Alright, alright. I get it, interwebs. iPhone sales are down. Even Apple’s Tim Cook was forced to admit iPhone sales are down. In China. There’s a recession brewing over there. Sales for everything are down.
I get it, interwebs. iPhones are on sale. Well, at least as on sale as anything from Apple gets. There are third party retailer discounts, special promotions, and even trade-in packages that didn’t exist before. Does anyone else not know why iPhone sales are down?
How. Much. Down?
That’s the $6.4-billion question. How much down? Apple says last quarter will miss previous guidance by about $7-billion; mostly due to the “R” word hitting China. To make up for the shortfall Apple has pushed iPhone sales everywhere else, but we still don’t know how much down and probably won’t find out until the company releases actual financial records for the previous quarter and then issues guidance for the current quarter.
John Naughton on the obvious:
You don’t need to be a computer scientist to work out why iPhone sales are down
Maybe Tim Cook lied to us about China? Maybe iPhone sales have been mostly flat for the past four years?
The slowdown at Apple should surprise no one given that most adults on the planet already have a smartphone
OK, there it is.
I understand the sentiment even if the math probably is wrong. The latest estimate say there or just over 5-billion internet users on earth, and roughly 4-billion smartphone users; so, not all adults, but most adults is OK. Except for Africa, maybe. India, too. More numbers to count.
But we get the idea. Saturation.
One level-headed observer had to point out that the sky hadn’t fallen: all that had happened was that Apple shares were down a bit.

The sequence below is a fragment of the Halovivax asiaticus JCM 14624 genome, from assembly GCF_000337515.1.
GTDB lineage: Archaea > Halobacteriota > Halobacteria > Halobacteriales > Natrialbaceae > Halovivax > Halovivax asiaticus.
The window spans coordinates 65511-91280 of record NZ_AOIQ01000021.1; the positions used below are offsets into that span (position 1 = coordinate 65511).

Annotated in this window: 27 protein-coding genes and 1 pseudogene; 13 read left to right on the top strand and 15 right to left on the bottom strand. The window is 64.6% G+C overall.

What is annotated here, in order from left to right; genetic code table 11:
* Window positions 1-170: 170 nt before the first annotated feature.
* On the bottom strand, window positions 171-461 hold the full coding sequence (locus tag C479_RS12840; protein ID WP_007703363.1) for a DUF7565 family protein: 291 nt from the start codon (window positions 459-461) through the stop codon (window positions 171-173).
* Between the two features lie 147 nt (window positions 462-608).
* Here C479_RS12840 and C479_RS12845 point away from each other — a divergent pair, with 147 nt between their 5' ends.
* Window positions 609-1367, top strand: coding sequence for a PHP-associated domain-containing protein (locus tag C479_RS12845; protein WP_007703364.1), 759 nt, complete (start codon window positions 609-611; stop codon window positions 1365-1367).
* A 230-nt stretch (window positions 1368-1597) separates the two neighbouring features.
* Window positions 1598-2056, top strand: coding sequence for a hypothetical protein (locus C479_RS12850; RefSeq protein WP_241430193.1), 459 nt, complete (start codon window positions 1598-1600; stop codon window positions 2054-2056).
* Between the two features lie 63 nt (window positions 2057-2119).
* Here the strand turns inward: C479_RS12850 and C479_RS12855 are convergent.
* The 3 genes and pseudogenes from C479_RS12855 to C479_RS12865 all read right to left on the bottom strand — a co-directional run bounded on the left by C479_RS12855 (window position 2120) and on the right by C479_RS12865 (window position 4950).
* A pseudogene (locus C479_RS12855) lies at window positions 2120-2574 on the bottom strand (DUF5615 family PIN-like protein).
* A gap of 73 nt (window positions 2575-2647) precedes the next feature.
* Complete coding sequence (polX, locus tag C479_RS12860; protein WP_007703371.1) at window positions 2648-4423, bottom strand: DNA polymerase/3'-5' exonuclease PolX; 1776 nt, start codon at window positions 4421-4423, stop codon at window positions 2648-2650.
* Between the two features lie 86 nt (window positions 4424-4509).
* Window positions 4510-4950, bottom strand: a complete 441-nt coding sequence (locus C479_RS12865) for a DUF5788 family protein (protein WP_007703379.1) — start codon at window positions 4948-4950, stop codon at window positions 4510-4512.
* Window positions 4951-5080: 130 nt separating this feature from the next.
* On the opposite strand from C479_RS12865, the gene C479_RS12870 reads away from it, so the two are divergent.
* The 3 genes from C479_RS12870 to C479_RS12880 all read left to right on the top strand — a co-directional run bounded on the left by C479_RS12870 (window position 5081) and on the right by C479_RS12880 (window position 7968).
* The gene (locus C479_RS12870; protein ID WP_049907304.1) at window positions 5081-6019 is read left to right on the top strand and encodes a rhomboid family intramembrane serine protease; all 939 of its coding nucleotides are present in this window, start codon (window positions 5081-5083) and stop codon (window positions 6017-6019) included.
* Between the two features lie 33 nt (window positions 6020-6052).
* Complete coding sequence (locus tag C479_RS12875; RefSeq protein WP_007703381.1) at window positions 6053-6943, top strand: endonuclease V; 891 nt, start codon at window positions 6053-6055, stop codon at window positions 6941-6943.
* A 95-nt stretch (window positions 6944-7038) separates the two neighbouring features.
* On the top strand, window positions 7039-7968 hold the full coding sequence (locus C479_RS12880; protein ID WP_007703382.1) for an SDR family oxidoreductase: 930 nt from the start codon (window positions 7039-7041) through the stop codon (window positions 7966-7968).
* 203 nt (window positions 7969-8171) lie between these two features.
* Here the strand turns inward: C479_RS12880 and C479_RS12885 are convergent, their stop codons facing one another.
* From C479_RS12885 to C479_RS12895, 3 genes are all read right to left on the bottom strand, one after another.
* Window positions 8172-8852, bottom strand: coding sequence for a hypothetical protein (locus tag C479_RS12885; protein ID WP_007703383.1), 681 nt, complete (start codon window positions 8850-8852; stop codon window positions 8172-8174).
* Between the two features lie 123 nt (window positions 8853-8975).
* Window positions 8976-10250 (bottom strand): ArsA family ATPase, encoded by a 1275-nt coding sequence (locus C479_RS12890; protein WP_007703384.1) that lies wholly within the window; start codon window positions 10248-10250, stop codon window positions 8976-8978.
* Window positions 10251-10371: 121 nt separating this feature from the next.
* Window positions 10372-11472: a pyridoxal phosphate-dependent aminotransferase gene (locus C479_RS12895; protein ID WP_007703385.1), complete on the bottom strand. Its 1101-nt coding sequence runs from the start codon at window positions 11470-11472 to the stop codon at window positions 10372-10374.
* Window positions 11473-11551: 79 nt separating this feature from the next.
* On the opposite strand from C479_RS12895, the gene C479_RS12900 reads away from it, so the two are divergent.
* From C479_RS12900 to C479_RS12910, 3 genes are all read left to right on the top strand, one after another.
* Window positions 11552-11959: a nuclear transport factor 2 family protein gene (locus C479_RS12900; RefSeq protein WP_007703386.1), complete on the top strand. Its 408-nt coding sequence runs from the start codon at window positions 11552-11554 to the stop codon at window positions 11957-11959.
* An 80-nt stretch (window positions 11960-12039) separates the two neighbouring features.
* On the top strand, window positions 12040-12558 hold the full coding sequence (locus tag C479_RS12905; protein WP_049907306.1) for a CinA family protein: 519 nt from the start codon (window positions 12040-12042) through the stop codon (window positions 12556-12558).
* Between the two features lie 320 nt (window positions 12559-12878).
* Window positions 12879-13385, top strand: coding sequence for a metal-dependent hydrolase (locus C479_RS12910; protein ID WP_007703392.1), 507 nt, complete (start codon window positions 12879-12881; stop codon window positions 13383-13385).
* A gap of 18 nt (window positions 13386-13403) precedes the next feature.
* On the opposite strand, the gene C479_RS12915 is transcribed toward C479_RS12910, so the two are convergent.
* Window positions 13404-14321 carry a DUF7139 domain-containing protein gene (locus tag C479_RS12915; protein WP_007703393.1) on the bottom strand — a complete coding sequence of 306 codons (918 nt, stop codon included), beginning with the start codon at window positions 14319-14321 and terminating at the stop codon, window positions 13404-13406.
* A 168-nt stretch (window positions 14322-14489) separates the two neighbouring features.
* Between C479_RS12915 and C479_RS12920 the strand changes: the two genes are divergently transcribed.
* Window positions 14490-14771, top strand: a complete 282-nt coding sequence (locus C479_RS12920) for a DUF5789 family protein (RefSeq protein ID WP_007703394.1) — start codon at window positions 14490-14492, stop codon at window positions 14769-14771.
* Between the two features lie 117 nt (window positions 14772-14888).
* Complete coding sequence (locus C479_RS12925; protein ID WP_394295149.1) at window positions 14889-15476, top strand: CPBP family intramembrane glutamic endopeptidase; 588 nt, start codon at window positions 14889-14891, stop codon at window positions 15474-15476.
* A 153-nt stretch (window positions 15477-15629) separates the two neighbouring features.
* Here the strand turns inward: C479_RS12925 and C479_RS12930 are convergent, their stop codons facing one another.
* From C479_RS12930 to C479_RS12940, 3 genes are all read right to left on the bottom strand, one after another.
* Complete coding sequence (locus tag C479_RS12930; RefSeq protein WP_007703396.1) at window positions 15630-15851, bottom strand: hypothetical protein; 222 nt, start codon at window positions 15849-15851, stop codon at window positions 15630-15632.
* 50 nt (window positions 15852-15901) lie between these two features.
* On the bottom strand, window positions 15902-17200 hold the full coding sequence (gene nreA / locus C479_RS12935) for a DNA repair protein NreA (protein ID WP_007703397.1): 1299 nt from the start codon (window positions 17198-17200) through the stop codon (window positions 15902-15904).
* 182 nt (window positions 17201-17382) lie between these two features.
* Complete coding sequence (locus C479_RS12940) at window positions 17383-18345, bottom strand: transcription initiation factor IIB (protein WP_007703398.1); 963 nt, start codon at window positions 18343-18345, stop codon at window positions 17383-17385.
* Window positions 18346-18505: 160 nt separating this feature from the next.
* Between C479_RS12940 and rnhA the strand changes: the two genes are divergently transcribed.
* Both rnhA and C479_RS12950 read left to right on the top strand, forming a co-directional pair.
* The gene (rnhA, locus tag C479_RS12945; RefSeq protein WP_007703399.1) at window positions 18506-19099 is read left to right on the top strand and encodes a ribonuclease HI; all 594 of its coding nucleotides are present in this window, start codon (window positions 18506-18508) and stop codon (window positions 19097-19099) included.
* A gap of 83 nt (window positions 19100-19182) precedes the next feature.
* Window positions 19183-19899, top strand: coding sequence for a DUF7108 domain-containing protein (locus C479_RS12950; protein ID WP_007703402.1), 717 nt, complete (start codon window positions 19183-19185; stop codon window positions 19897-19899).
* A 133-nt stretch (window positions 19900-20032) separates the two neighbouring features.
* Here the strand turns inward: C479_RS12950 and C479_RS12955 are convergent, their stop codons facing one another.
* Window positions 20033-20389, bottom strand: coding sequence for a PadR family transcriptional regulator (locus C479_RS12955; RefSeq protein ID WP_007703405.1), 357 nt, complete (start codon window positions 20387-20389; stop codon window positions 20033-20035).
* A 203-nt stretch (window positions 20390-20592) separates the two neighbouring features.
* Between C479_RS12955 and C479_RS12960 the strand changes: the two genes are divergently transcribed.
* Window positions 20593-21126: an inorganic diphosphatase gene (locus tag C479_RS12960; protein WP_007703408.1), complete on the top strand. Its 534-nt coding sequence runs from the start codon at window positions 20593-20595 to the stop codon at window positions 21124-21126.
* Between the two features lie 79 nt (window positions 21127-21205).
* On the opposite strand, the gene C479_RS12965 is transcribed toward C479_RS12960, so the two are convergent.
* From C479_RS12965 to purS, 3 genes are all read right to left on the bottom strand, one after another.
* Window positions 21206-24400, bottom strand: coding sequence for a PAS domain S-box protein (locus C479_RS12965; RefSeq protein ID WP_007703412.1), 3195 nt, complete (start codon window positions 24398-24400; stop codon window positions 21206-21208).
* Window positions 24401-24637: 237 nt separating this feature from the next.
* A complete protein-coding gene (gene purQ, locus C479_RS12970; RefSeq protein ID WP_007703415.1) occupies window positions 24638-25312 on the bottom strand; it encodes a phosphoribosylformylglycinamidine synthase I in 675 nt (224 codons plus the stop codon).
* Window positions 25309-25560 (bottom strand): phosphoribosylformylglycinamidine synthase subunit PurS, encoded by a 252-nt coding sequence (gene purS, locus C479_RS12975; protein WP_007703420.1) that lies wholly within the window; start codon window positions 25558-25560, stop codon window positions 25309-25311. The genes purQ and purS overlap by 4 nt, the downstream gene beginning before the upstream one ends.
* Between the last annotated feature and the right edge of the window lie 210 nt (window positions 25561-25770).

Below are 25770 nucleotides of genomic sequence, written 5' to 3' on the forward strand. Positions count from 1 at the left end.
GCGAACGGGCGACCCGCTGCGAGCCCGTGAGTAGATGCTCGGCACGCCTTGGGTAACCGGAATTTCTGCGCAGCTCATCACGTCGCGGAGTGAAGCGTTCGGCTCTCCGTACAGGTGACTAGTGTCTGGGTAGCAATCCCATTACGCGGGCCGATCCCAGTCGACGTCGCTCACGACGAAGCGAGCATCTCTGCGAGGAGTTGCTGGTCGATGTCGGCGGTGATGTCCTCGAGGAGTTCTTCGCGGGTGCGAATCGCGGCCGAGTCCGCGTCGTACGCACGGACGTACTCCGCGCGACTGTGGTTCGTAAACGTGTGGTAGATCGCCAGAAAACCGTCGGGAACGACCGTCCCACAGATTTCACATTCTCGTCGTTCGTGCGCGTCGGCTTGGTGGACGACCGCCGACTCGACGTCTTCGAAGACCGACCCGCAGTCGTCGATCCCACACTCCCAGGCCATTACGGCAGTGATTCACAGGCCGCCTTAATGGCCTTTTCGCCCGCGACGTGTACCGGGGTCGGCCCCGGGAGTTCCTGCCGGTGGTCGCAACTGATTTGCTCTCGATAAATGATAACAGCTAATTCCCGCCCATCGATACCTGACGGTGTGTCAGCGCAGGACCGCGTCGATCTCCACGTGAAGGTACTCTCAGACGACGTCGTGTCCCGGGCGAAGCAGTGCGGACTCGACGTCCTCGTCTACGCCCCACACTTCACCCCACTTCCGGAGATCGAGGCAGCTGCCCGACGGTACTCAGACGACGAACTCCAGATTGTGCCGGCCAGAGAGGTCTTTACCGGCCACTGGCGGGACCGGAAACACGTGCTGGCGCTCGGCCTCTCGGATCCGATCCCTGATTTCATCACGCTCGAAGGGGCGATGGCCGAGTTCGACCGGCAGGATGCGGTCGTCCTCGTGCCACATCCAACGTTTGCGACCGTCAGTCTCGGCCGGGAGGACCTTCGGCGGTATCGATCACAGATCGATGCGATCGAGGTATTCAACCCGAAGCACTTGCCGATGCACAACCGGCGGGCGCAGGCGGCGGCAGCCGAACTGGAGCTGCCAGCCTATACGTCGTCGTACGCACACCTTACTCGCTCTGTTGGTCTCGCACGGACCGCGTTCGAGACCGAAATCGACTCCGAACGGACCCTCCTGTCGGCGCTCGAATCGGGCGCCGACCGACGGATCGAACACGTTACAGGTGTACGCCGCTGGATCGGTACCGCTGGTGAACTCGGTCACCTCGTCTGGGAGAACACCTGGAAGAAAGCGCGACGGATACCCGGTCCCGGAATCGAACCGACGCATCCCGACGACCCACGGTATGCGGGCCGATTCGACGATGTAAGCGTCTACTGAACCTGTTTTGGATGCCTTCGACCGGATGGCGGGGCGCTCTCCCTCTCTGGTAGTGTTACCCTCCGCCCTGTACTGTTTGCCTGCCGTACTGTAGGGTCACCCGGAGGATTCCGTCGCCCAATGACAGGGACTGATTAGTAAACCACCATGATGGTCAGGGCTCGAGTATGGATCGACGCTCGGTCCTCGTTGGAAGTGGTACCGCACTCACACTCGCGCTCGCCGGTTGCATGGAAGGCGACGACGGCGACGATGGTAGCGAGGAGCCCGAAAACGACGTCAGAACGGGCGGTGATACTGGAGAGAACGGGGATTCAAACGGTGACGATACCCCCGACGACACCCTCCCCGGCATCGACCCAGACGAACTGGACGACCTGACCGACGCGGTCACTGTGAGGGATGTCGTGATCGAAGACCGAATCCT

7-percent seems to be the common estimate. Where are the estimates for Samsung and other Android smartphone makers.
Why is Apple being singled out for what appears to be an industry trend? Benedict Evans:
The mobile market is reaching saturation and so is the smartphone market, and Apple has won the high end of the smartphone market. This is not ‘the fall of Apple’ – it’s just the shift of smartphones to boring maturity, as we look for what’s next.
So, why are market analysts, and members of the anti-Apple technorati elite politburo castigating Apple for a slowdown in the smartphone business that affects everyone else?
We have precedent. Mac sales have been mostly flat for a few years, too. iPad sales are down from previous records. Yet, both continue to be leaders in their respective personal computer categories and Apple takes a commanding share of profits for both.
This is not the fall of Apple. A saturated market means fewer new customers and more customers who upgrade but not necessarily every year or two. In terms of the important metrics– revenue share and profit share– Apple this year looks like Apple from last year.
That should be worth something.
iPhone sales are down because the market for smartphone has become more saturated and there are signs of lousy economy spreading across the planet.
Move along. Nothing to see here.